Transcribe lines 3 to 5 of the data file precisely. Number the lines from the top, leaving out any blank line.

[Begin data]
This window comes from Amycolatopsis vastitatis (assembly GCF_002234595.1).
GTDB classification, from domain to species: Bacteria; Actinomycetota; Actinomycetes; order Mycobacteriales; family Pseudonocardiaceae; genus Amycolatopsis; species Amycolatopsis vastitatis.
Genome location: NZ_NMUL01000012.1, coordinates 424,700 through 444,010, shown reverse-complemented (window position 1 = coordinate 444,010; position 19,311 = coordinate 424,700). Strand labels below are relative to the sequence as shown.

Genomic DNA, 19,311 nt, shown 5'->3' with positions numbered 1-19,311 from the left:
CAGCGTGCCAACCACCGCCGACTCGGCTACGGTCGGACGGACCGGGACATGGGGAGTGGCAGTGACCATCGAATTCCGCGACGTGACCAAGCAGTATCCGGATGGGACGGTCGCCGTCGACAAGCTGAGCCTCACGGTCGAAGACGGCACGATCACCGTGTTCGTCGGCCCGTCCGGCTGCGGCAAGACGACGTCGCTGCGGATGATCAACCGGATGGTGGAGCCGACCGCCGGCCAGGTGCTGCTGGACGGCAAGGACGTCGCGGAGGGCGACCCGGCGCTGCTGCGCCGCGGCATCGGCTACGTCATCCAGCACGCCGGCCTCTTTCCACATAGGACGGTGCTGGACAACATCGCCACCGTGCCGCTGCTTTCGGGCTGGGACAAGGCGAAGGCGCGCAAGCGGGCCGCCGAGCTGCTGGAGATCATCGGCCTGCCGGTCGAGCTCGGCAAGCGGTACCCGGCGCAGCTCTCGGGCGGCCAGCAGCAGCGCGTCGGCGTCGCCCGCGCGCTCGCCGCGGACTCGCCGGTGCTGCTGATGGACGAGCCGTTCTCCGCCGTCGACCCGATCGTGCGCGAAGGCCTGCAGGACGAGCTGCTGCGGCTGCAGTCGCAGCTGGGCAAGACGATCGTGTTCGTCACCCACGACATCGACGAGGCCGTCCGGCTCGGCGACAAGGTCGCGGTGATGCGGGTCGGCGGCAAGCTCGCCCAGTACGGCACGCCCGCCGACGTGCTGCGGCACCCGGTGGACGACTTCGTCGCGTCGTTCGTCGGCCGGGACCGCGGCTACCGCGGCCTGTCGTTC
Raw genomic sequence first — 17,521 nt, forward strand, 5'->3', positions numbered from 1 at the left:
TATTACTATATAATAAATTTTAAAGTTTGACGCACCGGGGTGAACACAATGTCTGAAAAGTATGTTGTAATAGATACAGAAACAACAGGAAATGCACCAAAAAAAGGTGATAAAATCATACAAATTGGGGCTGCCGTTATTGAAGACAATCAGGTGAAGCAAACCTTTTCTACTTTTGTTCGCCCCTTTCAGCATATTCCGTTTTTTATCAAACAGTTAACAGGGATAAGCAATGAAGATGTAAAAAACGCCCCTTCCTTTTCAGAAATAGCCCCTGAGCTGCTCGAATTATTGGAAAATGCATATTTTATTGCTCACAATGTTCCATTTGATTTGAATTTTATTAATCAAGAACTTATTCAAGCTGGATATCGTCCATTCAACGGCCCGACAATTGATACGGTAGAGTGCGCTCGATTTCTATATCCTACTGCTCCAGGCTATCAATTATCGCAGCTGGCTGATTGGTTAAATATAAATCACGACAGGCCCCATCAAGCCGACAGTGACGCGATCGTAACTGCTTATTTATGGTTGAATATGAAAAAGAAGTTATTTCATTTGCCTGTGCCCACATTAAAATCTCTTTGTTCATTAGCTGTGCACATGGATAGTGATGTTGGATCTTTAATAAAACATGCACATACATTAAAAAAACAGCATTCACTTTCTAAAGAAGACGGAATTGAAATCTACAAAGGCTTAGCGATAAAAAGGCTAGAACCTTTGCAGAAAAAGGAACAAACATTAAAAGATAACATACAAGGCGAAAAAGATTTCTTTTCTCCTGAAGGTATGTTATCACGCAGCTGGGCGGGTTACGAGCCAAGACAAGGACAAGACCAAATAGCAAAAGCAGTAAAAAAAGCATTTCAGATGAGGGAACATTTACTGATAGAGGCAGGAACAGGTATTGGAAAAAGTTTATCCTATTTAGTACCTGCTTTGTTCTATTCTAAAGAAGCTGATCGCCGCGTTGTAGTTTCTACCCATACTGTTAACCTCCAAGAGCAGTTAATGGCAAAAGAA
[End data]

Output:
Genome location: NZ_NMUL01000012.1, coordinates 424,700 through 444,010, shown reverse-complemented (window position 1 = coordinate 444,010; position 19,311 = coordinate 424,700). Strand labels below are relative to the sequence as shown.

Genomic DNA, 19,311 nt, shown 5'->3' with positions numbered 1-19,311 from the left:
CAGCGTGCCAACCACCGCCGACTCGGCTACGGTCGGACGGACCGGGACATGGGGAGTGGCAGTGACCATCGAATTCCGCGACGTGACCAAGCAGTATCCGGATGGGACGGTCGCCGTCGACAAGCTGAGCCTCACGGTCGAAGACGGCACGATCACCGTGTTCGTCGGCCCGTCCGGCTGCGGCAAGACGACGTCGCTGCGGATGATCAACCGGATGGTGGAGCCGACCGCCGGCCAGGTGCTGCTGGACGGCAAGGACGTCGCGGAGGGCGACCCGGCGCTGCTGCGCCGCGGCATCGGCTACGTCATCCAGCACGCCGGCCTCTTTCCACATAGGACGGTGCTGGACAACATCGCCACCGTGCCGCTGCTTTCGGGCTGGGACAAGGCGAAGGCGCGCAAGCGGGCCGCCGAGCTGCTGGAGATCATCGGCCTGCCGGTCGAGCTCGGCAAGCGGTACCCGGCGCAGCTCTCGGGCGGCCAGCAGCAGCGCGTCGGCGTCGCCCGCGCGCTCGCCGCGGACTCGCCGGTGCTGCTGATGGACGAGCCGTTCTCCGCCGTCGACCCGATCGTGCGCGAAGGCCTGCAGGACGAGCTGCTGCGGCTGCAGTCGCAGCTGGGCAAGACGATCGTGTTCGTCACCCACGACATCGACGAGGCCGTCCGGCTCGGCGACAAGGTCGCGGTGATGCGGGTCGGCGGCAAGCTCGCCCAGTACGGCACGCCCGCCGACGTGCTGCGGCACCCGGTGGACGACTTCGTCGCGTCGTTCGTCGGCCGGGACCGCGGCTACCGCGGCCTGTCGTTC